$$ \begin{array}{@{}rcl@{}} \sum\limits_{i=1}^{n-1}\!\!\!&\langle&\!\!\!\! (x_{i}-\bar{x}_{i})-(x_{i+1}-\bar{x}_{i+1}), \bar{x}_{i}-x_{i}\rangle \\ & =& \frac{1}{2} {\sum}_{i=1}^{n-1} \left( \|x_{i+1}-\bar{x}_{i+1}\|^{2} - \|x_{i}-\bar{x}_{i}\|^{2} - \| (x_{i}-x_{i+1})-(\bar{x}_{i}-\bar{x}_{i+1})\|^{2} \right) \\ & = &\frac{1}{2} \left( \|x_{n}-\bar{x}_{n}\|^{2} - \|x_{1} -\bar{x}_{1}\|^{2} - \frac{1}{\lambda^{2}} {\sum}_{i=1}^{n-1} \| (z_{i}-z_{i}^{+})-(\bar{z}_{i}- \bar{z}_{i}^{+})\|^{2} \right) \\ & =& \frac{1}{2} \left( \|x_{n}-\bar{x}_{n}\|^{2} - \|x_{1} -\bar{x}_{1}\|^{2} - \frac{1}{\lambda^{2}} \| (\mathbf{z}-\mathbf{z}^{+}) - ({\bar{\mathbf{z}}}-{\bar{\mathbf{z}}}^{+})\|^{2} \right). \end{array} $$

The third term in (14), becomes

$$ \begin{array}{@{}rcl@{}} \langle (x_{1}-\bar{x}_{1}) &-& (x_{n}-\bar{x}_{n}), x_{n}-\bar{x}_{n}\rangle \\ &=& \frac{1}{2} \left( \|x_{1}-\bar{x}_{1}\|^{2} - \| x_{n}-\bar{x}_{n}\|^{2} - \|(x_{1}-\bar{x}_{1})-(x_{n}-\bar{x}_{n})\|^{2} \right),\qquad \end{array} $$

while the fourth term yields

$$ \begin{aligned} \langle (Lx_{n}-&L\bar{x}_{n}) - (y-\bar{y}), v-\bar{v} \rangle \\ & = \frac{1}{\gamma \lambda } \langle (v-v^{+})-(\bar{v}-\bar{v}^{+}), v-\bar{v}\rangle \\ & = \frac{1}{2\gamma \lambda} \left( \|(v-v^{+}) -(\bar{v}-\bar{v}^{+})\|^{2} - \|v^{+}-\bar{v}^{+}\|^{2} + \|v-\bar{v}\|^{2} \right). \end{aligned} $$

Lastly, making use of the Cauchy–Schwarz and Young’s inequalities, the second last term of (14) gives

$$ \begin{aligned} \gamma \langle &\left( L(x_{1}+x_{n})-L(\bar{x}_{1}+\bar{x}_{n})\right)- (y-\bar{y}), y-\bar{y} \rangle \\ & = \gamma \left( \langle Lx_{1}-L\bar{x}_{1}, y-\bar{y}\rangle + \langle \left( Lx_{n}-L\bar{x}_{n}\right)-(y-\bar{y}), y-\bar{y}\rangle \right) \\ & = \frac{\gamma}{2} \left( \|Lx_{n}-L\bar{x}_{n}\|^{2} - \|\left( Lx_{n}-L\bar{x}_{n}\right)-(y-\bar{y})\|^{2} -\|y-\bar{y}\|^{2} \right) \\ &\quad + \gamma \langle Lx_{1}-L\bar{x}_{1}, y-\bar{y}\rangle \\ & \leq \frac{\gamma}{2} \left( \|Lx_{n}-L\bar{x}_{n}\|^{2} - \frac{1}{\gamma^{2} \lambda^{2}} \|(v-v^{+})-(\bar{v}- \bar{v}^{+})\|^{2} -\|y-\bar{y}\|^{2} \right)\\ & \quad + \frac{\gamma}{2} \|Lx_{1}-L\bar{x}_{1}\|^{2} + \frac{\gamma}{2} \|y-\bar{y}\|^{2} \\ & = \frac{\gamma}{2} \|Lx_{1}-L\bar{x}_{1}\|^{2} + \frac{\gamma}{2} \|Lx_{n}-L\bar{x}_{n}\|^{2} - \frac{1}{2 \gamma \lambda^{2}} \|(v-v^{+})-(\bar{v}- \bar{v}^{+})\|^{2}, \end{aligned} $$

while the last term can be rearranged as follows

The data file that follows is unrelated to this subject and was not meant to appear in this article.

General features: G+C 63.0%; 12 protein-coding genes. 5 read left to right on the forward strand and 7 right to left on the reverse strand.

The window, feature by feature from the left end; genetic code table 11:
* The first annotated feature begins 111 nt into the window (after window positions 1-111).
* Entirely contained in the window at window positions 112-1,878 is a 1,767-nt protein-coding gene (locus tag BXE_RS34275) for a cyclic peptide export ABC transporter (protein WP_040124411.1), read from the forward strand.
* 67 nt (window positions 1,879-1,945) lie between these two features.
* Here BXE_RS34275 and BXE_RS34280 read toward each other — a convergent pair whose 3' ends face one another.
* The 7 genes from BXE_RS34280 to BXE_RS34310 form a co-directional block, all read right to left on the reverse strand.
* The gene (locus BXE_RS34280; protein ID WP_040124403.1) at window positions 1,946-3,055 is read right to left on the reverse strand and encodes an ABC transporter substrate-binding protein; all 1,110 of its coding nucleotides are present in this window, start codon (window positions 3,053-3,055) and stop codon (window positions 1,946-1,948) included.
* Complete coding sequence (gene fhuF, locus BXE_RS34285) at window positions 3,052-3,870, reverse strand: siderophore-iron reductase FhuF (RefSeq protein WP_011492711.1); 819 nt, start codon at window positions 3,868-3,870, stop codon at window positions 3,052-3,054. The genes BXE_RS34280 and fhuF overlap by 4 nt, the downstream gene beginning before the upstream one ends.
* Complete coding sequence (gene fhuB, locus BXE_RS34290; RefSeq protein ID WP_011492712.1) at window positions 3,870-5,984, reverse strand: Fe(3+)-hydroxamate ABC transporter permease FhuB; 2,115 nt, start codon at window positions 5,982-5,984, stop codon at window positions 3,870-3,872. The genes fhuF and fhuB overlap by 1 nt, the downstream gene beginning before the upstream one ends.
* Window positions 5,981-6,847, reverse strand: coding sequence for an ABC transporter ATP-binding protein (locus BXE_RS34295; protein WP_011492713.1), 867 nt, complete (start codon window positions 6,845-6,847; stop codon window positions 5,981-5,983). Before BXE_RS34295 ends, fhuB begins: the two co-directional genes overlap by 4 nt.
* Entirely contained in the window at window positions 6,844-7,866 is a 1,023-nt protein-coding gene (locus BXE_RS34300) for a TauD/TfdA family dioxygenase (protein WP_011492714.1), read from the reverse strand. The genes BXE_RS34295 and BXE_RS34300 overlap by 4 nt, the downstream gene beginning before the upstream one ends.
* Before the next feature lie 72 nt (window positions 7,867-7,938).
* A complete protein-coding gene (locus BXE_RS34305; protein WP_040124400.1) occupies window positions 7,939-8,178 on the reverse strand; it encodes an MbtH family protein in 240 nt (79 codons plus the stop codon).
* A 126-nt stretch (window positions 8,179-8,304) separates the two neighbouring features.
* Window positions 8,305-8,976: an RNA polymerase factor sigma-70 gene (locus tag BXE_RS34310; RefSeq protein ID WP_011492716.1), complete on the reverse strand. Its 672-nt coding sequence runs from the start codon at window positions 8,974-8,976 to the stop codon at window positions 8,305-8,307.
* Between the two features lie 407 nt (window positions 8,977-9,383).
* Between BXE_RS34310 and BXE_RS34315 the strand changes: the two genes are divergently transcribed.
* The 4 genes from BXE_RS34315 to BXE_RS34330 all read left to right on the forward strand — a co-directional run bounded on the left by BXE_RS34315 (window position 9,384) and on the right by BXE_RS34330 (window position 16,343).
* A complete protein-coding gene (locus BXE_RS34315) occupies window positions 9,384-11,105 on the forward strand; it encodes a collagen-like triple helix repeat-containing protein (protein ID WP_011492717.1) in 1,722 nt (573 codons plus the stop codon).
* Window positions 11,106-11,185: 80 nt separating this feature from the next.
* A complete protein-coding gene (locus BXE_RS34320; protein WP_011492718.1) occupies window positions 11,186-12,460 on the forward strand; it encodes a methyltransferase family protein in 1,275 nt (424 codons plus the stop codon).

$$ \begin{aligned} - \gamma \langle &Lx_{1}-L\bar{x}_{1}, Lx_{n}-L\bar{x}_{n}\rangle \\ & = \frac{\gamma }{2} \left( \| L(x_{1}-x_{n}) - L(\bar{x}_{1}-\bar{x}_{n})\|^{2} - \|Lx_{1}-L\bar{x}_{1}\|^{2} - \|Lx_{n}-L\bar{x}_{n}\|^{2} \right). \end{aligned} $$

Summing together (19) and (20) and using the Lipschitz continuity of L, we get

$$ \begin{aligned} \gamma \langle& \left( L(x_{1}+x_{n})-L(\bar{x}_{1}+\bar{x}_{n})\right)- (y-\bar{y}), y-\bar{y}\rangle - \gamma \langle Lx_{1}-L\bar{x}_{1},Lx_{n}-L\bar{x}_{n}\rangle \\ & = \frac{\gamma }{2} \| L(x_{1}-x_{n}) - L(\bar{x}_{1}-\bar{x}_{n})\|^{2} - \frac{1}{2 \gamma \lambda^{2}} \|(v-v^{+})-(\bar{v}- \bar{v}^{+})\|^{2} \\ & \leq \frac{\gamma \|L\|^{2} }{2} \| (x_{1}-x_{n}) - (\bar{x}_{1}-\bar{x}_{n})\|^{2} - \frac{1}{2 \gamma \lambda^{2}} \|(v-v^{+})-(\bar{v}- \bar{v}^{+})\|^{2}. \end{aligned} $$

Multiplying (14) by 2λ and substituting (15)–(21), we obtain the final inequality

$$ \begin{array}{@{}rcl@{}} \|{\mathbf{z}}^{+}-\bar{\mathbf{z}}^{+}\|^{2} &+& \left( \frac{1}{\lambda}-1\right)\left( \|(\mathbf{z}-\mathbf{z}^{+})-(\bar{\mathbf{z}}-\bar{\mathbf{z}}^{+})\|^{2} + \frac{1}{\gamma}\|(v-v^{+})-(\bar{v}-\bar{v}^{+})\|^{2} \right) \\ &+& \frac{1}{\gamma}\|v^{+}-\bar{v}^{+}\|^{2}+\lambda \left( 1-\gamma \|L\|^{2}\right) \|(x_{1}-x_{n}) -(\bar{x}_{1}-\bar{x}_{n})\|^{2} \\ &\leq& \|{\mathbf{z}}-\bar{\mathbf{z}}\|^{2} +\frac{1}{\gamma} \|v -\bar{v}\|^{2}. \end{array} $$

To complete the proof, just note that

$$ \begin{array}{@{}rcl@{}} \lambda (x_{1}-x_{n})-\lambda(\bar{x}_{1}-\bar{x}_{n})&= & \lambda \sum\limits_{i=1}^{n-1} (x_{i}-x_{i+1}) - \lambda \sum\limits_{i=1}^{n-1} (\bar{x}_{i}-\bar{x}_{i+1}) \\ &= & \sum\limits_{i=1}^{n-1} (z_{i}-z_{i}^{+}) - \sum\limits_{i=1}^{n-1} (\bar{z}_{i}-\bar{z}_{i}^{+}), \end{array} $$

from where (9) finally follows. □

Next, we state our main result, which establishes the convergence of the iterative algorithm defined by the operator T in (6) and (7).

Theorem 3

Let n ≥ 2, let \(L:{\mathscr{H}} \to \mathcal {G}\) be a bounded linear operator and let \(A_{1},\ldots ,A_{n}:{\mathscr{H}}\rightrightarrows {\mathscr{H}}\) and \(B:\mathcal {G}\rightrightarrows \mathcal {G}\) be maximally monotone operators with \(\text {zer}~{\left ({\sum }_{i=1}^{n} A_{i} + L^{*}BL\right )\neq \emptyset }\). Furthermore, let λ ∈ ]0,1[ and \(\gamma \in {\left ]0,\frac {1}{\|L\|^{2}}\right ]}\). Given an initial point \((\mathbf {z}^{0},v^{0}) = ({z_{1}^{0}},\ldots ,z_{n-1}^{0},v^{0})\in {\mathscr{H}}^{n-1}\times \mathcal {G}\), consider the sequences given by